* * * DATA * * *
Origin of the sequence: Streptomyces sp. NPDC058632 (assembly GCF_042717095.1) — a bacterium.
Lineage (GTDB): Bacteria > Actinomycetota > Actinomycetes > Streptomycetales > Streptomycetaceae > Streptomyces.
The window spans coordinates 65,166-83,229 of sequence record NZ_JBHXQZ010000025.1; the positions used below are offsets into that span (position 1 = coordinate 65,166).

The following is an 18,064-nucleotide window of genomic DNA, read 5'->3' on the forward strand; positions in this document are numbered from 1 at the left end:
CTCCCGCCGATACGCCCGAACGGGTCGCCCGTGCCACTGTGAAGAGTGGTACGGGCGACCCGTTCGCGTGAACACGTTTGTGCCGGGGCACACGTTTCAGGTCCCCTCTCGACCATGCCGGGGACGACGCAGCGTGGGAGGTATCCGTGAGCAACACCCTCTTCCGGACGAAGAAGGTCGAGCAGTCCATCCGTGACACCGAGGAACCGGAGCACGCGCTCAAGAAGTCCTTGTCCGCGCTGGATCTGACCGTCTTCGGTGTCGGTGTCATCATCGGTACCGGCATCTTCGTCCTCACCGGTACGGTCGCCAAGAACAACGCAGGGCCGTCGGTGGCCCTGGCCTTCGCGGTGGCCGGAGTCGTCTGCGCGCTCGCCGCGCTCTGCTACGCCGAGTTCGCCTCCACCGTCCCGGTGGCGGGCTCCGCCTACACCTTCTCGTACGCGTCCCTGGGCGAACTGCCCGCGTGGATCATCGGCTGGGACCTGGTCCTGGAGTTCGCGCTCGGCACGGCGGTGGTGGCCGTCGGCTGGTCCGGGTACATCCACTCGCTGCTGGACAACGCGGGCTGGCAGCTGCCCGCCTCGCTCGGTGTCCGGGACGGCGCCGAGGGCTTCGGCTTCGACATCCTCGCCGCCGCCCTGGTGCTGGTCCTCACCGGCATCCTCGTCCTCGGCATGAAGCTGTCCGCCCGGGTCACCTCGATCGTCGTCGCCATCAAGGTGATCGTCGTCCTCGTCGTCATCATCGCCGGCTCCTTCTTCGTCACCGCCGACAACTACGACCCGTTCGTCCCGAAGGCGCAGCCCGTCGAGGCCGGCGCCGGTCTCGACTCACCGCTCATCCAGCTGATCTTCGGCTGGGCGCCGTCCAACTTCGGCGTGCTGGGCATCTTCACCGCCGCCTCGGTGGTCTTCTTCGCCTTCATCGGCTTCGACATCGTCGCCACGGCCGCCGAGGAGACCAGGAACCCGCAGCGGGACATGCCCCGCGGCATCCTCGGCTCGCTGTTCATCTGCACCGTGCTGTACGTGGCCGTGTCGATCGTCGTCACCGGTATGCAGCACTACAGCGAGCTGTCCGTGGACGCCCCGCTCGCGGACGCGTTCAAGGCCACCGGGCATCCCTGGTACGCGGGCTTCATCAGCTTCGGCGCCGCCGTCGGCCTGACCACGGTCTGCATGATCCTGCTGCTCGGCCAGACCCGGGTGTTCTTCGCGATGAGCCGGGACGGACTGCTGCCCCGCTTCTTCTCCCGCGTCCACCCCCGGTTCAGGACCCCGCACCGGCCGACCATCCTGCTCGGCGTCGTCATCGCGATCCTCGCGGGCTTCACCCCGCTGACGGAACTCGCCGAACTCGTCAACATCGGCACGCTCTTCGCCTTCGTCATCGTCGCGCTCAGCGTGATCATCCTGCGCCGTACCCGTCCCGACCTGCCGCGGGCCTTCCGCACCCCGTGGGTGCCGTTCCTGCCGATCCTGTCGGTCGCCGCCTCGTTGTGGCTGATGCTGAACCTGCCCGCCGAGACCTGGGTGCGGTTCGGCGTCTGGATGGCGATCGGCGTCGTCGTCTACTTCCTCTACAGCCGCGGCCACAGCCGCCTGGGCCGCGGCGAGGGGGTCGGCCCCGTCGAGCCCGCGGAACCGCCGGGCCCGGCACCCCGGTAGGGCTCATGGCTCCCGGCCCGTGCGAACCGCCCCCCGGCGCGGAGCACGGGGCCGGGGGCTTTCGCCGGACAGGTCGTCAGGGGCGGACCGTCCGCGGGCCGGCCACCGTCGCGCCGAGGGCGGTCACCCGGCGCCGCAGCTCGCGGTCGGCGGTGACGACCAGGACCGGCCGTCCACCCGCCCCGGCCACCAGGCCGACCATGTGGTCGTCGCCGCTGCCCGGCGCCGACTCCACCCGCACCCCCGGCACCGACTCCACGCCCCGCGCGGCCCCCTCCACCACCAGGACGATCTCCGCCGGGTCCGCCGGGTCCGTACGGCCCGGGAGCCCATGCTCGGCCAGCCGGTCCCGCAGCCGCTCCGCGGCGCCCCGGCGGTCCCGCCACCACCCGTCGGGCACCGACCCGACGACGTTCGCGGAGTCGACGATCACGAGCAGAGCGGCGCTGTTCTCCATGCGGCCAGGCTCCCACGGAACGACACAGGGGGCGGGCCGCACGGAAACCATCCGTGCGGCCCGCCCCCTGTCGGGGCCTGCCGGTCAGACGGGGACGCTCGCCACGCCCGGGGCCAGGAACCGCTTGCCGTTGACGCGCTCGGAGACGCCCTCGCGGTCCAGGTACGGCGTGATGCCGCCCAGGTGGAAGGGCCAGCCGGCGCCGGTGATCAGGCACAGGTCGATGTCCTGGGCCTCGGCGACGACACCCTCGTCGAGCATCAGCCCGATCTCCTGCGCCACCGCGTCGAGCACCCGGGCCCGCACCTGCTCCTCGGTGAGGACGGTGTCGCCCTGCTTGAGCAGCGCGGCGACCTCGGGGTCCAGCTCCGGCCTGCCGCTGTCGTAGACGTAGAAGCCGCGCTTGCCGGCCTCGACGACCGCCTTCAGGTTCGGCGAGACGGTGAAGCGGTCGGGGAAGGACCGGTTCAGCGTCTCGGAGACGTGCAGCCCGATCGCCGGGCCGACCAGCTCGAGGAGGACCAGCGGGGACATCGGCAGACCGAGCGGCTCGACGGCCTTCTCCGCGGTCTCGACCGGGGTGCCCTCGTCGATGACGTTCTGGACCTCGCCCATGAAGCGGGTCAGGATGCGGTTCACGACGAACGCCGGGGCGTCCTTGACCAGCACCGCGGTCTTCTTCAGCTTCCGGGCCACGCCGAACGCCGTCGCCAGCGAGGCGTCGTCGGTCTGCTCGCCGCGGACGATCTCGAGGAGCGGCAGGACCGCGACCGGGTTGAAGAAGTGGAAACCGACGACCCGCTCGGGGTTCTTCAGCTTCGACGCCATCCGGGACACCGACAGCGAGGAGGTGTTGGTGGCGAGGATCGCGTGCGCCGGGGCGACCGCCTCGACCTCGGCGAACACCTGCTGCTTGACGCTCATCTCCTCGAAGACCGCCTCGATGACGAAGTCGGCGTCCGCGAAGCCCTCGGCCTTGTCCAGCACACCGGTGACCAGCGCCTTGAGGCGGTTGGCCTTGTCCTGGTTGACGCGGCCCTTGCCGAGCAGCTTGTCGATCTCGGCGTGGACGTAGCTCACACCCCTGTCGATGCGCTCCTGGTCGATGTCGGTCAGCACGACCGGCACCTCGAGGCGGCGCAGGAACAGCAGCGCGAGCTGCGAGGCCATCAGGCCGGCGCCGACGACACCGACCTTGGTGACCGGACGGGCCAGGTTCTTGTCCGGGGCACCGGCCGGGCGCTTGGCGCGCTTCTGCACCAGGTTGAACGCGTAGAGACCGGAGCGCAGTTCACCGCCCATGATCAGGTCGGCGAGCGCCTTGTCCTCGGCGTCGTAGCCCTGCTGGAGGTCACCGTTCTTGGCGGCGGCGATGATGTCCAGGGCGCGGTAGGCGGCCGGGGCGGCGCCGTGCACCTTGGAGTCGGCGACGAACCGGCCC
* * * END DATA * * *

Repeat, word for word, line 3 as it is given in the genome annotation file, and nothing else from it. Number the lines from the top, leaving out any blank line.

The window spans coordinates 65,166-83,229 of sequence record NZ_JBHXQZ010000025.1; the positions used below are offsets into that span (position 1 = coordinate 65,166).